MDA scheduled six Down on the Farm workshops in the first quarter. “We had no idea how this was going to play out,” said Ted Matthews, a psychologist who works with the MDA. For most of the sessions there was a waiting list, and the final tally of those who attended was around 500 people. At the sessions, networking with mental health professionals allowed attendees to know who to contact should they encounter a farmer who needs help.
“Doing nothing can put a person in harm’s way,” Matthews said. Few are harmed by reaching out to a person who is not suicidal, Matthews explained. Yet, the emotional penalty for knowing something but doing nothing is high.
MDA launched a farm and rural helpline for mental health. “We react to the times, and right now, farmers are struggling. So it’s important to have these programs in place right now,” Frederickson said.
MDA’s Meg Moynihan said the Department’s goals were two-fold: It wants to improve farmer quality of life and increase the chance that the farm itself endures.
Rosmann, an expert in agricultural behavioral health who has been working with farmers for four decades and is himself a farmer, further explains why the stresses dealing with land can put farmers over the edge. He calls it the Agrarian Imperative Theory: “Humans have an innate drive to produce substances that we need to live, like food, and fibers … we strive to be successful in producing these essentials for life. When our occupation is threatened, especially economically, and we might lose the land or lose our herd or livestock, we tend to blame ourselves.”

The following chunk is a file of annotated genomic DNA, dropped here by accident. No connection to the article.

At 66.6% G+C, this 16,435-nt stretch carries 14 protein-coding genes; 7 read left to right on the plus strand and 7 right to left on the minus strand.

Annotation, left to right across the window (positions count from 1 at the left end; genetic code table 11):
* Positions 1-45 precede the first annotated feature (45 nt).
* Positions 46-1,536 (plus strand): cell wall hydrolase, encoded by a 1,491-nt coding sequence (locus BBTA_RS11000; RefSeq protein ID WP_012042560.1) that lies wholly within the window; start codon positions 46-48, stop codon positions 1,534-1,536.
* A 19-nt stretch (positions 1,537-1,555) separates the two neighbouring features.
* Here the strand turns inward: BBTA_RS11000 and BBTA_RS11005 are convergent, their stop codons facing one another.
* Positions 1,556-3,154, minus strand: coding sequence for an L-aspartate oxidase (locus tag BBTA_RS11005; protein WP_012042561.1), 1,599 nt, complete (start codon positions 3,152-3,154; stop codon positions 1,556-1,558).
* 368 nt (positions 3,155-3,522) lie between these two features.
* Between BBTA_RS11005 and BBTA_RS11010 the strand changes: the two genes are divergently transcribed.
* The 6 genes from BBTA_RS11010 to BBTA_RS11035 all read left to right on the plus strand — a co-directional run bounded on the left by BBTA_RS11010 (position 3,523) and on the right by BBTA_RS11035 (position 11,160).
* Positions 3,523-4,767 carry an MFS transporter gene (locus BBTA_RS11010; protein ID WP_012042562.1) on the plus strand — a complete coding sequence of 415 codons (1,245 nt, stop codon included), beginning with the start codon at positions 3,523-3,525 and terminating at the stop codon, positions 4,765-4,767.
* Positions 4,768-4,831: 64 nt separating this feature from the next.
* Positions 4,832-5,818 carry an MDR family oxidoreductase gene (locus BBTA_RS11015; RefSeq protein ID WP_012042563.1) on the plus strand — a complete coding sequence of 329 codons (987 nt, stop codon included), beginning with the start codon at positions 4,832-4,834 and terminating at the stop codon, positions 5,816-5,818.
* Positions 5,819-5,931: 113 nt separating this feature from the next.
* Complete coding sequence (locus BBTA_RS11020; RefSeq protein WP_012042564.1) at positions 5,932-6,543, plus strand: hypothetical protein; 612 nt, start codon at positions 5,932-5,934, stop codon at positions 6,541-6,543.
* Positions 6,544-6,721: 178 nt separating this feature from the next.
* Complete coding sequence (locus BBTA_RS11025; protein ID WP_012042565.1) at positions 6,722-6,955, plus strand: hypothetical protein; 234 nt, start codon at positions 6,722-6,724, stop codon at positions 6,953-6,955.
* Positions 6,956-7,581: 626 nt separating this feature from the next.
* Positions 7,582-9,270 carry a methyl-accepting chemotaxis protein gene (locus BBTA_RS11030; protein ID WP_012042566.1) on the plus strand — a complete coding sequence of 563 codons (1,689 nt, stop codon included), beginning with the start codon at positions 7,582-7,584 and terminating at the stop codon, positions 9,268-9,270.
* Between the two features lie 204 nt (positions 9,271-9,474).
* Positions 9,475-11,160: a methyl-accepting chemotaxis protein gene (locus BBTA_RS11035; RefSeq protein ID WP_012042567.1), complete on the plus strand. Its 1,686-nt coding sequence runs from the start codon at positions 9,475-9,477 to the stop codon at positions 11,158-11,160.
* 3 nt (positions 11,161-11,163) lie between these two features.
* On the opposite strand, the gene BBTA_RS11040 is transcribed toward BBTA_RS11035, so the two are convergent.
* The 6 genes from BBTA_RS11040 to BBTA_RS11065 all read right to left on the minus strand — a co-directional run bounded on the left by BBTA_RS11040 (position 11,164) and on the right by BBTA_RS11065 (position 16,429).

Losing a farm that has been passed down for generations is a hard burden for farmers to carry, Rosmann said. “The urge to acquire land and to protect it has always been strong in humans. We’ve fought many wars over it,” he explained.
Darla Tyler-McSherry, the director of student health services at Montana State University in Billings, Mont., had never heard of Rosmann’s Agrarian Imperative until after her father’s death. Dick Tyler, who was born on the farm in 1934, died on the farm in September, 2016. “My dad took his own life,” she said. “Every year since he was 11, he had helped with harvest. In 2016, for the first time in 71 years, his health required him to sit the harvest out.
“Like so many farmers and ranchers, he was so proud of his independence, proud of his ability to be in charge, handle everything. I think looking down the road and the fear of not being in control…was something he wasn’t willing to endure,” she said.
Rosmann’s theory of having such a significant tie to the land “speaks to my dad’s situation,” she said. “We knew it was tough on him but had no idea the extent as to how damaging it was.”
The CDC points to additional factors that can contribute to surging farmer suicide rates: social isolation, and either a barrier to, or an unwillingness to, seek mental health services. But folks like Worth, Rosmann, Matthews and Tyler-McSherry are working to have more conversations on mental and behavioral health.
“Since my dad’s death, I’ve started to learn more and more about farming and suicide,” said Tyler-McSherry, who has been working with the National Alliance on Mental Illness to get educational materials distributed to farmers at events like rodeos. It feels like the farming community is “on the cusp of making some incredible gains because of the conversations we’re having on mental health,” she said.
“I just want farmers to start opening up,” Worth said. There’s nothing sadder than that kind of funeral, he said. “People have to realize they’re not alone.”